These two pieces of legislation will definitely further close the democratic space through imposing restrictions on freedom of association and assembly as well as freedom of speech while curtailing the work of CSOs in pushing for respect of fundamental human rights and credible polls. It is quite apparent that ZANU PF, through abusing its Parliamentary majority, is bent on titling the electoral playing field in its favour by introducing draconian laws.
The Legal Environment
1.Concerns over ZEC’s capacity to preside over credible polls Concerns continued to be raised over the capacity of the Zimbabwe Electoral Commission (ZEC) to preside over credible polls with the main opposition CCC blaming the electoral management body for acting in favour of the ruling party, ZANU PF.
Anomalies on the voters’ roll and the failure by ZEC to avail the voters’ roll to all contesting parties ahead of the elections continue to create an unfair playing field and point to yet another disputed poll in 2023. The composition of ZEC remains a point of major concern amid reports that some of the Commissioners are aligned to the ruling party heavyweights including the party’s Vice President, Kembo Mohadi.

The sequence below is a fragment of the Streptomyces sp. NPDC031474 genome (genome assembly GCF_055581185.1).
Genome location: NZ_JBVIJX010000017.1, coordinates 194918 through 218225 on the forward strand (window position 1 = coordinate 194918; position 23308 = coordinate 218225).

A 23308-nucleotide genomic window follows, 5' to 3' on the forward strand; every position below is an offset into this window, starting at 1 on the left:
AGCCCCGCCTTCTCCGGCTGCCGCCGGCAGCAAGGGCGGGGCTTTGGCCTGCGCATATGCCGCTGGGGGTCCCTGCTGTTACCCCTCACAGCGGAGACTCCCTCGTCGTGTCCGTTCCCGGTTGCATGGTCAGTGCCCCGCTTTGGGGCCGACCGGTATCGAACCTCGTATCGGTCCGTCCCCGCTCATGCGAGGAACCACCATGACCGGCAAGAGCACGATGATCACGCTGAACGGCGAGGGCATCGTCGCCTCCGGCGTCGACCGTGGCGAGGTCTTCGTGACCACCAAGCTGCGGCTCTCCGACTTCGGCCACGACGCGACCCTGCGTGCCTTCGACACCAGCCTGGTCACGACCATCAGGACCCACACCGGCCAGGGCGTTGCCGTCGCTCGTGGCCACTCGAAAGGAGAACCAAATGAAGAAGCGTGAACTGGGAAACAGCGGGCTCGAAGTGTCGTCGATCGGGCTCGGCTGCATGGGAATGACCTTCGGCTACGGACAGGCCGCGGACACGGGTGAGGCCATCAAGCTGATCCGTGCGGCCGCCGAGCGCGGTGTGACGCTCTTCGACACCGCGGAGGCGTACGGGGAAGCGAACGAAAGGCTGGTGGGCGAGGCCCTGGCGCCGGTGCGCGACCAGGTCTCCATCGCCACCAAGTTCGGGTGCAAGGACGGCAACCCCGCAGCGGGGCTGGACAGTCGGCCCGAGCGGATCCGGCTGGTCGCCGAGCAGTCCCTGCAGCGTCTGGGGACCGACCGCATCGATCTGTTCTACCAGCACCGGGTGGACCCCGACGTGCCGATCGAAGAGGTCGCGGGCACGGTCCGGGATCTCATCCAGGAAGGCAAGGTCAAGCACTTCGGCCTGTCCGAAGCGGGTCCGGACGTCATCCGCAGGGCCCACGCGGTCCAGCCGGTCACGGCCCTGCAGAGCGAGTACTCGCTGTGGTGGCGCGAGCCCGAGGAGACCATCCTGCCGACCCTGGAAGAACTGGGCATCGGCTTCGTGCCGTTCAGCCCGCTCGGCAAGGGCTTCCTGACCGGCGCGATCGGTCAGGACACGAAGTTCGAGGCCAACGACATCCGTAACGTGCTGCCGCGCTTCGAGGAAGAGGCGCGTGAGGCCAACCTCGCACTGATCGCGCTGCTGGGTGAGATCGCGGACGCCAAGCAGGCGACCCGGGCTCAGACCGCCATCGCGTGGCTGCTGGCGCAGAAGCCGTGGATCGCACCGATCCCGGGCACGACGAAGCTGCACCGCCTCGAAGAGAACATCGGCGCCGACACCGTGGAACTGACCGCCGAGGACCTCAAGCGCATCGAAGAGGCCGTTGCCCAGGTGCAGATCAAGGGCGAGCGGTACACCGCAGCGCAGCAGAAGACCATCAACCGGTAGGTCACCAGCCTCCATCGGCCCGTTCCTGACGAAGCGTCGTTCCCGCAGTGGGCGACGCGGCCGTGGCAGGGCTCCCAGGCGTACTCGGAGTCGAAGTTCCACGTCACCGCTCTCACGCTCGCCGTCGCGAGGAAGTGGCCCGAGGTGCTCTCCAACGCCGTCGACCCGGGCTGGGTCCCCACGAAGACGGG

2. Fears of political violence
The continued involvement of the shadowy Forever Associate Zimbabwe (FAZ) and state security agents in electoral processes has the potential to fuel victimisation of opposition activists especially in rural areas. It reverses and threatens Zimbabwe's independence, especially since one person one vote was a virtue of the liberation struggle. Partisan conduct by the Zimbabwe Republic Police (ZRP) will result in ruling party activists acting with impunity and this is likely to result in political violence against opposition supporters. Peace should not be taken in the context of the absence of violence but rather the absence of fear and cases of intimidation of opposition supporters by state security agents and ruling party supporters are causes for concern
3. Code of conduct for stakeholders
ZEC is yet to publish a code of conduct to govern the conduct of contestants during the 2023 harmonised elections. An alternative code of conduct is being drafted by civil society actors. 4. Access to state media The state media continues to be biased in favour of ZANU PF while amplifying the party’s campaigns and denigrating the main opposition, the CCC. This is against basic electoral standards, the Motlanthe Commission report, the High Court judgment of 2018. The state media is in contempt of court (..this case is on the Veritas website)